Frequently the dawn comes through an intense experience generated by something like a religious retreat or similar gathering. The atmosphere pulls our attention in from all the concerns of our everyday world. We quiet the clamor of other noises and our own insistent voice wanting this or that. The restlessness of our bodies moves to a more relaxed rhythm. All of this helps us to gather our mental and emotional strength to a point of alert focus. And the focus is on God. Sometimes a sermon or a paragraph in a book, the conversation of a friend can have the power to pull in your attention and fix it on God.

     Very often a personal event that shakes the relative calm of our days startles us into our need for a Savior. We lose something--a job, an assignment, a promised reward--we counted on.   Or far worse, we lose someone in death, in divorce, or in their outright rejection of us.   Conversely, we may gain something beyond what we had dreamed of. Jesus speaks to us in the joy or in the sorrow, speaks insistently enough to command our attention. Christ calls us by name and refuses to let us shut the door of our perception as He knocks. The experience is too strong to be overlooked and when we are drawn into its embrace, whether that embrace be invigorating or depleting, we see God at its inner core.

       For some people, God comes not in any single event but from the build-up of a succession of happenings that convey so little satisfaction that the emptiness demands some fulfillment. These are the cries of "Is this all life is about? Isn't there more to living? What's the point of it all? What am I striving for anyway?" The questions spring out of the darkness but can lead to the light, to an illumination like the rising of the sun.


    John of the Cross describes this moment of awakening in his introduction to the book- length commentary on his poem, The Spiritual Canticle . He says, "The soul has grown aware of her obligations and observed that life is short, the path leading to eternal life narrow...the things of the world vain and deceitful, that all comes to an end and fails like falling water, and that the time is uncertain.”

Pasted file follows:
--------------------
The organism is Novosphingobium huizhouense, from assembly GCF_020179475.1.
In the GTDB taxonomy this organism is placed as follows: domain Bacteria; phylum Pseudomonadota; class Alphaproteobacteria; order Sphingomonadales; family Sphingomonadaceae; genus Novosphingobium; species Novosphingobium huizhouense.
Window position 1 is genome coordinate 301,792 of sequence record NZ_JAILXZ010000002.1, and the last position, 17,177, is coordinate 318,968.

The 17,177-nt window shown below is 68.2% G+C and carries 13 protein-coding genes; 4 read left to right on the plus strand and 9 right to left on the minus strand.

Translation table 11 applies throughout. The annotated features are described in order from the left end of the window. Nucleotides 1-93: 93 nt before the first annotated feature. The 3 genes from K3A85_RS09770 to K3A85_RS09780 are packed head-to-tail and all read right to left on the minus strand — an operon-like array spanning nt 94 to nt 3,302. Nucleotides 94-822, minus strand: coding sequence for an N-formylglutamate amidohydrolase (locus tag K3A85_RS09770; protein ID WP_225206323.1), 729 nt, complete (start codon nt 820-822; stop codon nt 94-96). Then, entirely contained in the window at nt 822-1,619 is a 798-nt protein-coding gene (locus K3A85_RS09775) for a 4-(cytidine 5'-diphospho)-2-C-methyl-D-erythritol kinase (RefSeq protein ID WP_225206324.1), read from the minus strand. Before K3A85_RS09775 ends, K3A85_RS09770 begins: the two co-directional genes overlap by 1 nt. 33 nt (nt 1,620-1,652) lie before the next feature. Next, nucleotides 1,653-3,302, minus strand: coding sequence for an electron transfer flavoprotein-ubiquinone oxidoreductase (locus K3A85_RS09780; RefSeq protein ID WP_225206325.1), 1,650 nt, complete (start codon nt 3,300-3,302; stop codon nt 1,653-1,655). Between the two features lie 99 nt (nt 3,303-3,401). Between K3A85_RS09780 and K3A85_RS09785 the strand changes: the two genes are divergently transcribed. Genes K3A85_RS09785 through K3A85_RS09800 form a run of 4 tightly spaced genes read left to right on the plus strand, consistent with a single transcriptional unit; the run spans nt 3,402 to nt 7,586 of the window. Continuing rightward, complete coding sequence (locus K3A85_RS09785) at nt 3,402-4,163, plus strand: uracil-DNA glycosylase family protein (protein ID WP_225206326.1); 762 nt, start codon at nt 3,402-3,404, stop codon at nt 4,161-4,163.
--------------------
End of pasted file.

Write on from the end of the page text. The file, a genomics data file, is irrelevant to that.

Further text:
Our 2003 world is filled with uncertainties. John goes on, “The soul knows on the other hand of her immense indebtedness to God for having created her solely for Himself, and that for this she owes God the service of her whole life...She owes God every response of love....She knows too that a good part of her life has vanished "(Collected Works, ICS Publications, p. 477, 478).   John is describing the moment of truth when a person comprehends what his or her life amounts to: what it is, what it can be. All that John describes is recognition of an individual’s human condition at this particular moment of   existence. After the recognition comes the answer to the invitation of grace. It is your Yes, my Yes, that makes all the difference. I choose, you choose to leave the darkness for the light.

      Then with the Psalmist we sing, “On waking, I shall rejoice in Your Presence”   (Ps 17:15).


           Sister Margaret Dorgan, DCM